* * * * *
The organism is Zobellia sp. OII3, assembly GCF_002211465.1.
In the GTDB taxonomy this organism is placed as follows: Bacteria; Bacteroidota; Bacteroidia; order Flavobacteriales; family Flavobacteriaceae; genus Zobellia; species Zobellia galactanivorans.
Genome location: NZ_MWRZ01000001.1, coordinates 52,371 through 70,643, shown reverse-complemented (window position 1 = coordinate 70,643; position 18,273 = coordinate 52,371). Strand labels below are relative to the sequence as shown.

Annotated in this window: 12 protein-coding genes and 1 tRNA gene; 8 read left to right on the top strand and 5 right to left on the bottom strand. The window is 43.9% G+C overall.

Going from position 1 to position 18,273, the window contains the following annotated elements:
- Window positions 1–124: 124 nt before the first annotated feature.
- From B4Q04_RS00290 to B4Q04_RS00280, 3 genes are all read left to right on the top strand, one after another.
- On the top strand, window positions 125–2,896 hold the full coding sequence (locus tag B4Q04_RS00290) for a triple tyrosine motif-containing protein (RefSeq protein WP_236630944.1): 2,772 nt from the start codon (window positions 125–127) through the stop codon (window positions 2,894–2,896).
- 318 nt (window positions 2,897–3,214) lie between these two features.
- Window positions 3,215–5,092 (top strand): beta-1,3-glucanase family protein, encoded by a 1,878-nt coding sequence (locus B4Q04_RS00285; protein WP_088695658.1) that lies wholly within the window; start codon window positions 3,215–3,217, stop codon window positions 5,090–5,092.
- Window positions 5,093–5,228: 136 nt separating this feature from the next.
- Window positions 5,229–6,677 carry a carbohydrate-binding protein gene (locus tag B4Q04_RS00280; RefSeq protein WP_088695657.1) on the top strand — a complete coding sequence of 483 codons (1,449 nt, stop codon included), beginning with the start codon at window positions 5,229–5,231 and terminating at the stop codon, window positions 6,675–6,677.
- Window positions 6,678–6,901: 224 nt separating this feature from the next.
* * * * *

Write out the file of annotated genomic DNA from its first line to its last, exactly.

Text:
The organism is Zobellia sp. OII3, assembly GCF_002211465.1.
In the GTDB taxonomy this organism is placed as follows: Bacteria; Bacteroidota; Bacteroidia; order Flavobacteriales; family Flavobacteriaceae; genus Zobellia; species Zobellia galactanivorans.
Genome location: NZ_MWRZ01000001.1, coordinates 52,371 through 70,643, shown reverse-complemented (window position 1 = coordinate 70,643; position 18,273 = coordinate 52,371). Strand labels below are relative to the sequence as shown.

Annotated in this window: 12 protein-coding genes and 1 tRNA gene; 8 read left to right on the top strand and 5 right to left on the bottom strand. The window is 43.9% G+C overall.

Going from position 1 to position 18,273, the window contains the following annotated elements:
- Window positions 1–124: 124 nt before the first annotated feature.
- From B4Q04_RS00290 to B4Q04_RS00280, 3 genes are all read left to right on the top strand, one after another.
- On the top strand, window positions 125–2,896 hold the full coding sequence (locus tag B4Q04_RS00290) for a triple tyrosine motif-containing protein (RefSeq protein WP_236630944.1): 2,772 nt from the start codon (window positions 125–127) through the stop codon (window positions 2,894–2,896).
- 318 nt (window positions 2,897–3,214) lie between these two features.
- Window positions 3,215–5,092 (top strand): beta-1,3-glucanase family protein, encoded by a 1,878-nt coding sequence (locus B4Q04_RS00285; protein WP_088695658.1) that lies wholly within the window; start codon window positions 3,215–3,217, stop codon window positions 5,090–5,092.
- Window positions 5,093–5,228: 136 nt separating this feature from the next.
- Window positions 5,229–6,677 carry a carbohydrate-binding protein gene (locus tag B4Q04_RS00280; RefSeq protein WP_088695657.1) on the top strand — a complete coding sequence of 483 codons (1,449 nt, stop codon included), beginning with the start codon at window positions 5,229–5,231 and terminating at the stop codon, window positions 6,675–6,677.
- Window positions 6,678–6,901: 224 nt separating this feature from the next.